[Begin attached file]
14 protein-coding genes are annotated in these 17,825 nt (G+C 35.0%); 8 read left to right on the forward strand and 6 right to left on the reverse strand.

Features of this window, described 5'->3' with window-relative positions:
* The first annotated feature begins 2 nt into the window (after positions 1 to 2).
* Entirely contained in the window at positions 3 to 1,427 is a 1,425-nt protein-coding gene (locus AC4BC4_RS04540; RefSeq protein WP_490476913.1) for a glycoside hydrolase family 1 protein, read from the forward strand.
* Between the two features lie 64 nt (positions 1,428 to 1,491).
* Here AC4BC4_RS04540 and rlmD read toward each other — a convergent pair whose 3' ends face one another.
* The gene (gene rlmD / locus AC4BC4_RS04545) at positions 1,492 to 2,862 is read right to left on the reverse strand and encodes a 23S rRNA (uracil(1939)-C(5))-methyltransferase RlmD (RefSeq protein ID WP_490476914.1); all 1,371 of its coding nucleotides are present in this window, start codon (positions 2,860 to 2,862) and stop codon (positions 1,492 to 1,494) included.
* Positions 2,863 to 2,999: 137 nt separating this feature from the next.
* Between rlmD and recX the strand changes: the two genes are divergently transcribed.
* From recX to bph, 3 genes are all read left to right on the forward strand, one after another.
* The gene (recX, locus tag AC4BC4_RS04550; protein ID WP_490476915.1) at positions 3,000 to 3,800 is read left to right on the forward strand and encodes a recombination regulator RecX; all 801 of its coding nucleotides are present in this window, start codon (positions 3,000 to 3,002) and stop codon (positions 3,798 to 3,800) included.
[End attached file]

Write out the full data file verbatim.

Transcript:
14 protein-coding genes are annotated in these 17,825 nt (G+C 35.0%); 8 read left to right on the forward strand and 6 right to left on the reverse strand.

Features of this window, described 5'->3' with window-relative positions:
* The first annotated feature begins 2 nt into the window (after positions 1 to 2).
* Entirely contained in the window at positions 3 to 1,427 is a 1,425-nt protein-coding gene (locus AC4BC4_RS04540; RefSeq protein WP_490476913.1) for a glycoside hydrolase family 1 protein, read from the forward strand.
* Between the two features lie 64 nt (positions 1,428 to 1,491).
* Here AC4BC4_RS04540 and rlmD read toward each other — a convergent pair whose 3' ends face one another.
* The gene (gene rlmD / locus AC4BC4_RS04545) at positions 1,492 to 2,862 is read right to left on the reverse strand and encodes a 23S rRNA (uracil(1939)-C(5))-methyltransferase RlmD (RefSeq protein ID WP_490476914.1); all 1,371 of its coding nucleotides are present in this window, start codon (positions 2,860 to 2,862) and stop codon (positions 1,492 to 1,494) included.
* Positions 2,863 to 2,999: 137 nt separating this feature from the next.
* Between rlmD and recX the strand changes: the two genes are divergently transcribed.
* From recX to bph, 3 genes are all read left to right on the forward strand, one after another.
* The gene (recX, locus tag AC4BC4_RS04550; protein ID WP_490476915.1) at positions 3,000 to 3,800 is read left to right on the forward strand and encodes a recombination regulator RecX; all 801 of its coding nucleotides are present in this window, start codon (positions 3,000 to 3,002) and stop codon (positions 3,798 to 3,800) included.